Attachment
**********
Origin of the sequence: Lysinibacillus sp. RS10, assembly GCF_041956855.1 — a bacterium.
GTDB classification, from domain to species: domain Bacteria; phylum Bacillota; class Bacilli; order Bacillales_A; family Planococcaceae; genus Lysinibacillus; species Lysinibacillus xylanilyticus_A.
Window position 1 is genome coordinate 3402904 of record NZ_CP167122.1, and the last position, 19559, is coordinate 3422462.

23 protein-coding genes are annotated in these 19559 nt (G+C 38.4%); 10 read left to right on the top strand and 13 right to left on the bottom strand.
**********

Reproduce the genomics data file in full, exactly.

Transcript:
Origin of the sequence: Lysinibacillus sp. RS10, assembly GCF_041956855.1 — a bacterium.
GTDB classification, from domain to species: domain Bacteria; phylum Bacillota; class Bacilli; order Bacillales_A; family Planococcaceae; genus Lysinibacillus; species Lysinibacillus xylanilyticus_A.
Window position 1 is genome coordinate 3402904 of record NZ_CP167122.1, and the last position, 19559, is coordinate 3422462.

23 protein-coding genes are annotated in these 19559 nt (G+C 38.4%); 10 read left to right on the top strand and 13 right to left on the bottom strand.